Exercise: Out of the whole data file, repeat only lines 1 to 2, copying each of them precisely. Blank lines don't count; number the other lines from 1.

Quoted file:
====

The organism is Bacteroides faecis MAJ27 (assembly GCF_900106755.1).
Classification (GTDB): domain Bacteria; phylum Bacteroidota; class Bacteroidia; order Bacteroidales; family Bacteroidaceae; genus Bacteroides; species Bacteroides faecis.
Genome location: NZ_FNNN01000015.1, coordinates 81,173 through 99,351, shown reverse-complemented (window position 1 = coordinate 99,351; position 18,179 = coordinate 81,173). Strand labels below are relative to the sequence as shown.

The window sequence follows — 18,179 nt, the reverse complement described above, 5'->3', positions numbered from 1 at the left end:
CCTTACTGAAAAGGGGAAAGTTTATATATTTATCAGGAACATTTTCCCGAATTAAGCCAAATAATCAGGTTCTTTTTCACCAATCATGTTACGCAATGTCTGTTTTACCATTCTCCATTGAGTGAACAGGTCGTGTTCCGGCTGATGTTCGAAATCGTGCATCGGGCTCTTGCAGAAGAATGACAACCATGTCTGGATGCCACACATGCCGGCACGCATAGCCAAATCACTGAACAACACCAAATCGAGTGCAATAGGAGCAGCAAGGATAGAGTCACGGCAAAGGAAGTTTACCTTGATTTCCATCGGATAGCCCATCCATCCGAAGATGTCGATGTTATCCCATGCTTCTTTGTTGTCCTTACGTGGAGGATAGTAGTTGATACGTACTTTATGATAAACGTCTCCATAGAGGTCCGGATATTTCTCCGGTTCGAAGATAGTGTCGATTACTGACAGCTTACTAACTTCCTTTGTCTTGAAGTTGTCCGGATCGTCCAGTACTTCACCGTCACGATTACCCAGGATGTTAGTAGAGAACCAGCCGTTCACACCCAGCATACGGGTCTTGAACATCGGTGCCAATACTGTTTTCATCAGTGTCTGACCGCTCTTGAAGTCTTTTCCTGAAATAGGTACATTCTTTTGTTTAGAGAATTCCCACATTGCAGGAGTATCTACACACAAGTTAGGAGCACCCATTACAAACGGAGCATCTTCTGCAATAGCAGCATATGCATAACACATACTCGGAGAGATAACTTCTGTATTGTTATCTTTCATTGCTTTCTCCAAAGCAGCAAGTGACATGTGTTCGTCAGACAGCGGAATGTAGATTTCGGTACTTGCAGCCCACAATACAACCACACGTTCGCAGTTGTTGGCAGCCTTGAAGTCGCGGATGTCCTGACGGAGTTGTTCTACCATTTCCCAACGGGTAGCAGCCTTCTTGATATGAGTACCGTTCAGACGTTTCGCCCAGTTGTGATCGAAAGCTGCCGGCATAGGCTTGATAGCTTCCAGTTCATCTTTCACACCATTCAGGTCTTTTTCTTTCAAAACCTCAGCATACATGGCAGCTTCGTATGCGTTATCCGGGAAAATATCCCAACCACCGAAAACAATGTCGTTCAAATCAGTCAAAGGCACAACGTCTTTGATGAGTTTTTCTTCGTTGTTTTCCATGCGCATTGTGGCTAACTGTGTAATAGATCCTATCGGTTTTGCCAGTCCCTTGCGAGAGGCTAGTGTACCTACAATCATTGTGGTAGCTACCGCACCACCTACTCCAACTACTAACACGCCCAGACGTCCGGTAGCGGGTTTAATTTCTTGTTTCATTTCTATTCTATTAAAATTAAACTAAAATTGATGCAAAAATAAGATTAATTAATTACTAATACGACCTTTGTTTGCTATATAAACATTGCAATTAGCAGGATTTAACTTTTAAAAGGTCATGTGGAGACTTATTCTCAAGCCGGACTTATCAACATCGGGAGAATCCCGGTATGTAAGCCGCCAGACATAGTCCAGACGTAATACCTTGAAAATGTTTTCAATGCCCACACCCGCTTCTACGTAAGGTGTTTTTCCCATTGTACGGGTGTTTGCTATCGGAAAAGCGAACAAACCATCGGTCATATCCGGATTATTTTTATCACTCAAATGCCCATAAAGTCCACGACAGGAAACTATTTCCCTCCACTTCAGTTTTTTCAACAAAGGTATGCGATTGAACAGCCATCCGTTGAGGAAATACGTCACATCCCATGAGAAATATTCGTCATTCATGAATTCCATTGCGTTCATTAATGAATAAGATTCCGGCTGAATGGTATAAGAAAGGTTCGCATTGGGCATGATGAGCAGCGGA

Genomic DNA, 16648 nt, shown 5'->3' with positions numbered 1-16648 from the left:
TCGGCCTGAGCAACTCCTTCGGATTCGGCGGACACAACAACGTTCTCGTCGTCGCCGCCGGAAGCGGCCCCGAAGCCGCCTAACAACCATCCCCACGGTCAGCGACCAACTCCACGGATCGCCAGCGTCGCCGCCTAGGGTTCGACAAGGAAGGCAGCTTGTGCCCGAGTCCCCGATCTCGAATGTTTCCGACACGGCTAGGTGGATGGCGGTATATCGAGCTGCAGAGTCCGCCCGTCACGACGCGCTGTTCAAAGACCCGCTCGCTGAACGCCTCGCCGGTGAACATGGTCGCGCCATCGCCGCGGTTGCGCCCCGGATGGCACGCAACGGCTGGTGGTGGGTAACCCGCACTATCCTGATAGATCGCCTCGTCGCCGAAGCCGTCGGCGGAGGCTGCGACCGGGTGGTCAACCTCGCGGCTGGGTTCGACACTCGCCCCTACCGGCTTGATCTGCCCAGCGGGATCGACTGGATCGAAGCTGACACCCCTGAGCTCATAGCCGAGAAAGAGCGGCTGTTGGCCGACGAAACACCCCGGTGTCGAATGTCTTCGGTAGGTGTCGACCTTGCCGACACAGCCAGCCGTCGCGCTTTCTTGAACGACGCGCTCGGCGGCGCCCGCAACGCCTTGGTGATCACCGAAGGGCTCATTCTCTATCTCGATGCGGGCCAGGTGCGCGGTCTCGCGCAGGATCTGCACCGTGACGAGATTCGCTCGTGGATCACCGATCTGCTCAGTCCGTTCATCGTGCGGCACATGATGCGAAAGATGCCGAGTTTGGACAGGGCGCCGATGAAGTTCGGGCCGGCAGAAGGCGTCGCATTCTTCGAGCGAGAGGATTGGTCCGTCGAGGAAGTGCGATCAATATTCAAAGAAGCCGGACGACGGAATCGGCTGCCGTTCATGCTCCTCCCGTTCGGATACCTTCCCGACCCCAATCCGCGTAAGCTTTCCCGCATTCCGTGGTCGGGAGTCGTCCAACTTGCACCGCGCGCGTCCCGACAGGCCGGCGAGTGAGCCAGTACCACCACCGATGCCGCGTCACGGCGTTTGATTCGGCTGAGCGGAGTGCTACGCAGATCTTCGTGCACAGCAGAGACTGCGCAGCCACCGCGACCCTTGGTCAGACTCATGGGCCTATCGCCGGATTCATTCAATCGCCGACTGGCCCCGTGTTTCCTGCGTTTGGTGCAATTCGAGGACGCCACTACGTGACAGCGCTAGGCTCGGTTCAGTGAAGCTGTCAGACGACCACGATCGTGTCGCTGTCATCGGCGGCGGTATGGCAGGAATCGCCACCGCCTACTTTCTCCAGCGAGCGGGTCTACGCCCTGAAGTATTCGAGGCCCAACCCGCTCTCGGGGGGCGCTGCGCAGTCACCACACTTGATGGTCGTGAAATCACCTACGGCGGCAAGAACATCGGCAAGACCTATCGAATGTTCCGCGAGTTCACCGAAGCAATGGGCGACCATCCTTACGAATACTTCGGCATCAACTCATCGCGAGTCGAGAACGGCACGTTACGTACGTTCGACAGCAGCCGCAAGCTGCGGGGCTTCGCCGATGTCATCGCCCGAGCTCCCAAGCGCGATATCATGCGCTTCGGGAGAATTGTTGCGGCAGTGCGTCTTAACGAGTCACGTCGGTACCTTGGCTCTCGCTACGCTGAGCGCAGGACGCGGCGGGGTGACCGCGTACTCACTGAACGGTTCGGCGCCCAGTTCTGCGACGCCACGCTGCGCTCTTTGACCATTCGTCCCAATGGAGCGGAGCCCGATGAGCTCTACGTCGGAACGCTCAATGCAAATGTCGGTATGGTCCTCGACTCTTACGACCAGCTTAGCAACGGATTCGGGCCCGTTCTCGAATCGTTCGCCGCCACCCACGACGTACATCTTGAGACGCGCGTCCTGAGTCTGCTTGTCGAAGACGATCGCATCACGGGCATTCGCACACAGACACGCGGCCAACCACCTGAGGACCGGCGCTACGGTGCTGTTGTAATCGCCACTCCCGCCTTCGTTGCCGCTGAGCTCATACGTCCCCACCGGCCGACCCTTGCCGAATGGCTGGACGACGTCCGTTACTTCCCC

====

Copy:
The organism is Bacteroides faecis MAJ27 (assembly GCF_900106755.1).
Classification (GTDB): domain Bacteria; phylum Bacteroidota; class Bacteroidia; order Bacteroidales; family Bacteroidaceae; genus Bacteroides; species Bacteroides faecis.